Understanding Your Design Patent
Understanding Your Design Patent
If you've ever seen something advertised as having a "patented design," you are already somewhat familiar with the idea of a design patent. When most people think of patents, they imagine a utility patent, which protects the way inventions are used, but a design patent is another type of protection that covers only the appearance—that is, the original shape or surface ornamentation—of an object.
Similar to a utility patent, a design patent gives its owner the exclusive legal right to make, use, sell, or import the protected article of manufacture for a period of time. Unlike a utility patent, however, a design patent doesn't address how an object is used or how it works. In short, a design patent protects the form of an object, not the function.
Read on to learn more about how a design patent can benefit you.
Design Patent Basics
A design patent protects the design features of an object, such as a shoe, purse, or piece of furniture. As stated in the Design Patent Application Guide provided online by the United States Patent and Trademark Office (USPTO), a "design consists of the visual ornamental characteristics embodied in, or applied to, an article of manufacture."
More specifically, the USPTO requires a patented design to be:
- For an article of manufacture
To qualify for a design patent, the design must meet two primary requirements:
- The design must be industrial, which means works of art such as paintings or sculptures are not eligible for design patents. The object must have a use separate from the design itself to be protectable by a design patent.
- The design must be separable from the function of the object. If the design is so intricately linked with how the object works, a utility patent is more likely the type of protection it needs.
If you feel that your design meets both of these requirements, you can move on to the application process for a design patent.
The USPTO's Design Patent Application Guide provides a thorough description of how to file a design patent, but generally you must develop drawings that effectively communicate the visual or ornamental features of the design. The USPTO does have special rules to follow regarding design patent drawings, so be sure to pay attention to these rules, especially as related to the use of letters, numbers, and reference characters.
A design patent application is straightforward, as it follows a set form and allows for just one claim, which is where the application defines the scope of the protection the design will receive with a patent, if granted.
If the USPTO decides that your design passes its examination process, you will receive a notice of allowance asking for you to pay an issue fee. Once you pay the fee, congratulations! You are the proud owner of a design patent.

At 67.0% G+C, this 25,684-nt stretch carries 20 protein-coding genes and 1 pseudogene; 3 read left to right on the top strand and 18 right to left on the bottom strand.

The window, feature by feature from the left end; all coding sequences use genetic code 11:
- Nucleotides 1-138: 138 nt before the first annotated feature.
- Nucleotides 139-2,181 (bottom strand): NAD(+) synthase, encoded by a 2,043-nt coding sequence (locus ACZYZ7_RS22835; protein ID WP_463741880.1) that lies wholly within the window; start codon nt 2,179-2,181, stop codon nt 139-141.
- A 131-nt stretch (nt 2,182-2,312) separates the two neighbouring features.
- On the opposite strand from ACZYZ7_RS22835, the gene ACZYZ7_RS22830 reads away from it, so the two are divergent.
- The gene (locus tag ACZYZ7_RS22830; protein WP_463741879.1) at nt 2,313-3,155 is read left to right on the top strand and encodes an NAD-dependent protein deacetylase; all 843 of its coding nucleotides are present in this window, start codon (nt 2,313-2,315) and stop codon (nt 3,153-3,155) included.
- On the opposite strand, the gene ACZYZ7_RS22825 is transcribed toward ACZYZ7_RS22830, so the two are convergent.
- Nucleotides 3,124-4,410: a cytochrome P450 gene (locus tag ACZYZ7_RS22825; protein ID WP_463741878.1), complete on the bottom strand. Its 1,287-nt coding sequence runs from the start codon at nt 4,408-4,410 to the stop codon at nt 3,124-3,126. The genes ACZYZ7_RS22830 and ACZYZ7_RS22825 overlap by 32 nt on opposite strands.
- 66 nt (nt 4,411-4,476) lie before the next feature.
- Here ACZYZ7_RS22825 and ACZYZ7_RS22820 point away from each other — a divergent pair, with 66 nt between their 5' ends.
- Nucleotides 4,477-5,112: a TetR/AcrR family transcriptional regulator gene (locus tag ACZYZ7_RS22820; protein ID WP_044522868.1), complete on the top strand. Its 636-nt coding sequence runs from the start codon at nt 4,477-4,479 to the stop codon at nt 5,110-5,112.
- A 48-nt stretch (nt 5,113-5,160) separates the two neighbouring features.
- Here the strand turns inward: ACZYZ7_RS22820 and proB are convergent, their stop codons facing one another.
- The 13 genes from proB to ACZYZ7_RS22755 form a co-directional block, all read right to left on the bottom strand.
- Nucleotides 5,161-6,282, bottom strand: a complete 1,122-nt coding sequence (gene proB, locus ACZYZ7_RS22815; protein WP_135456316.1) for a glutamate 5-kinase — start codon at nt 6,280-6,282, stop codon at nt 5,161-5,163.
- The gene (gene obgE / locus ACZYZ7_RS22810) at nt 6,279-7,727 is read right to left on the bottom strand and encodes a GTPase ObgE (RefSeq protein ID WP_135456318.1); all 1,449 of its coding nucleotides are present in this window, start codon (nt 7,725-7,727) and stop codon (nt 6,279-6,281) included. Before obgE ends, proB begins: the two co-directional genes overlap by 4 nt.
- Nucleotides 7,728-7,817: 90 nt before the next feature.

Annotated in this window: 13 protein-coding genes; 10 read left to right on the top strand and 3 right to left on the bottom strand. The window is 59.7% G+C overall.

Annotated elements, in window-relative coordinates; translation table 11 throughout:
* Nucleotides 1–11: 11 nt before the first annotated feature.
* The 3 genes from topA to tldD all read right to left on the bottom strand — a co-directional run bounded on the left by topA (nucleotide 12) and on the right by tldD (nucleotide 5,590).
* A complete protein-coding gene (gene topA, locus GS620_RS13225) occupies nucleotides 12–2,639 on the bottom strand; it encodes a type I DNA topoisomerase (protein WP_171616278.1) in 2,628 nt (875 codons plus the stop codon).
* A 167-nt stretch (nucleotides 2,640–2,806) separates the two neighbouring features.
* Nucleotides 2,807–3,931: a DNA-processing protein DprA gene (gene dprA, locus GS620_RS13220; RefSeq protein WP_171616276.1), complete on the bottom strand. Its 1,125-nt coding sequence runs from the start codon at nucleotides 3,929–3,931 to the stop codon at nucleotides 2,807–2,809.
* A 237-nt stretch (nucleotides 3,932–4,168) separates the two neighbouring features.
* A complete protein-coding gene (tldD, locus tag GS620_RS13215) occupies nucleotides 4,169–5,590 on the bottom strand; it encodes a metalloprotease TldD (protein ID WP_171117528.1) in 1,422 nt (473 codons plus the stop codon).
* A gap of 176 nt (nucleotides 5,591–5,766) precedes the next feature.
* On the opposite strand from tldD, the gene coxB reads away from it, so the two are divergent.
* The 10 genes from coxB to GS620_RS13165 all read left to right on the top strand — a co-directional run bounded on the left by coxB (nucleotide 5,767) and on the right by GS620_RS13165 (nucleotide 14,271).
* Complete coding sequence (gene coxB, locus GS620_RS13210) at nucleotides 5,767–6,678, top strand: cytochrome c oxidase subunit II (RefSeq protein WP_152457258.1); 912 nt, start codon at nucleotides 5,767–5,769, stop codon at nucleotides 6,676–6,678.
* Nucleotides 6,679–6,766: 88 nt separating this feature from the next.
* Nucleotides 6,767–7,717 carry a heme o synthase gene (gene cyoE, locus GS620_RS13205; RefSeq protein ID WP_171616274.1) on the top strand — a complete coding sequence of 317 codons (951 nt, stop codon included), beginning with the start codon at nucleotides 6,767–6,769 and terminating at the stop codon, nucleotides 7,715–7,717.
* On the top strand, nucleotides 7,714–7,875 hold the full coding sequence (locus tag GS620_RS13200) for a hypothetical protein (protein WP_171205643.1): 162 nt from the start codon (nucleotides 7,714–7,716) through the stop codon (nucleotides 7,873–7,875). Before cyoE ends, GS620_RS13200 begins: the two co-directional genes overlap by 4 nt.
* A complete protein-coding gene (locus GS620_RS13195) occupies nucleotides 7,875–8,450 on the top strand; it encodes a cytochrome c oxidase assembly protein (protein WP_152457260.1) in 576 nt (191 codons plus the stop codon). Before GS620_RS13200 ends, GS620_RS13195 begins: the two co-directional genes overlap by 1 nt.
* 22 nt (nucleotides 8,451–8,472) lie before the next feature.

As of May 13, 2015, a design patent lasts for 15 years, and there are no maintenance fees required. Design patent owners can enforce their rights by suing alleged infringers in federal court.
Design Patent vs. Utility Patent
An inventor can generally obtain a design patent more quickly and less expensively than a utility patent, but, as noted above, the main difference between a utility patent and a design patent is what they cover. Accordingly, this determination is how you should decide on which to request.
Something else to consider is that you may be able to obtain both a utility patent and a design patent on the same article if the inventive nature of the object concerns both its form and function; however, the design and utility of the object still must be able to be separated.
Different types of intellectual property qualify for different types of protection. If your design qualifies as a work of art, you may be able to seek a copyright to protect others from using it without your permission. Or, if the design functions as a trademark for your business or product, you may also wish to seek trademark protection.
Final Thoughts on Design Patents
Once you've secured your design patent, you can market your object using a "patented design" label. Your work still isn't done, however. Even with the design patent in hand, you should still remain vigilant to protect your design and make sure no one is encroaching on your patented territory. If you find imitators, remember that—with a properly obtained design patent—you can seek remedies in federal court.
Overall, dealing with design patents can be complicated, and knowing how to maneuver through the application process can make a big difference to the protection your intellectual property eventually receives. To be sure you're keeping your inventions as safe and profitable as possible, you should consider consulting a legal professional who specializes in this area of law.